My First Week (2nd Attempt)

One of the first things I needed to do was to shop for furniture for my ‘new’ house.  I don’t have diddly squat.  I must’ve gone through 20 furniture shops all over town.  There was definitely a pattern that arose.  Most shops are small.  Most shops only have a few models to show you.  Most shops have their furniture made locally.  Almost every shop attendant informs you they can make whatever you want, just bring in a photo, drawing, page from a magazine, or whatever.   Craftsmanship is amazing here.   The only real differences between each of the shops is price and quality (fair, good, best).  

Whether you buy what they have in stock or whether you have them make it…same price.  If you like the style of the item, but don’t like the fabric, you can choose whatever you want….same price (except fabric vs leather).  I found very nice dining room tables with 6 chairs for about $700.  I purchased a nice handmade wood bed frame and a mattress (like Simmons BeautyRest) for $560.   I also purchased stuff for an office.  An L-shaped desk, 3-drawer file cabinet, and executive-type chair for a total of  $420.   Oh, and all prices quoted included tax and delivery.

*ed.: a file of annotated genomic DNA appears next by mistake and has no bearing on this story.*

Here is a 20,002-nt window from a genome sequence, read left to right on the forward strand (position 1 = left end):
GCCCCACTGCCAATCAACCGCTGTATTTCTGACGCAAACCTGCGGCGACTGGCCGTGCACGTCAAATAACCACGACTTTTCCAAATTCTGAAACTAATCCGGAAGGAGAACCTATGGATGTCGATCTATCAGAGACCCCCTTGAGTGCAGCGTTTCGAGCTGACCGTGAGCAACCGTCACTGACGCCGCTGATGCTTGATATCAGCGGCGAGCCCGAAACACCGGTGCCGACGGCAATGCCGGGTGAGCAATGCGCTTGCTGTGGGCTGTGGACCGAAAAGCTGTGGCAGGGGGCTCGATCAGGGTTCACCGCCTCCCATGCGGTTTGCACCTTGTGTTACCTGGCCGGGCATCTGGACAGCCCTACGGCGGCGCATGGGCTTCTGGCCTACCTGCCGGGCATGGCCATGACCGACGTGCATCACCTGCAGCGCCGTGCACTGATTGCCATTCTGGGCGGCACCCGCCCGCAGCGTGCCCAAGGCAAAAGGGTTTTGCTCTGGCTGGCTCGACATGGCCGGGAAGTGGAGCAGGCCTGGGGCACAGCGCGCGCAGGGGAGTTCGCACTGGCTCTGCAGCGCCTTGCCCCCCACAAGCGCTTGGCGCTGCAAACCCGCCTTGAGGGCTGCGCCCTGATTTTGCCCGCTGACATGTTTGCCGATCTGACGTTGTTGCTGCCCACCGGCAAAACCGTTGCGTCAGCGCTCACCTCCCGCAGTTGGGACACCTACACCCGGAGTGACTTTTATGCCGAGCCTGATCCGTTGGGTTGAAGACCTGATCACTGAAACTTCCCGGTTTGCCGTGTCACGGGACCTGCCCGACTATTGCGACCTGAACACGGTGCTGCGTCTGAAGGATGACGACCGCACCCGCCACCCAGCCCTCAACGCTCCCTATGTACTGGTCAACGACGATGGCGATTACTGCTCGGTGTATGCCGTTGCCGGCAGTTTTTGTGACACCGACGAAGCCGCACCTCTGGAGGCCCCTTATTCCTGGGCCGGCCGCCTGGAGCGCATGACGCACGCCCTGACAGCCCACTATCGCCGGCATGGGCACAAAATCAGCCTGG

That’s another nicety down here.  You don’t have to ADD sales tax and whatever else onto the price you see.  What you see is what you’ll pay.  When you see $10 for an item on a restaurant menu, that’s what you’re going to pay….taxes, service are already included.  No fuss, no muss.  And, don't even get me started on tipping.  In America, it seems everyone demands to be tipped...even a cashier who's simply doing their job to give you the change you are entitled to when you buy something.  SHEESH!!!   Here, most restaurants already include a 10% service charge in their bill.  If you leave a tip, it may just be the leftover coins.  NICE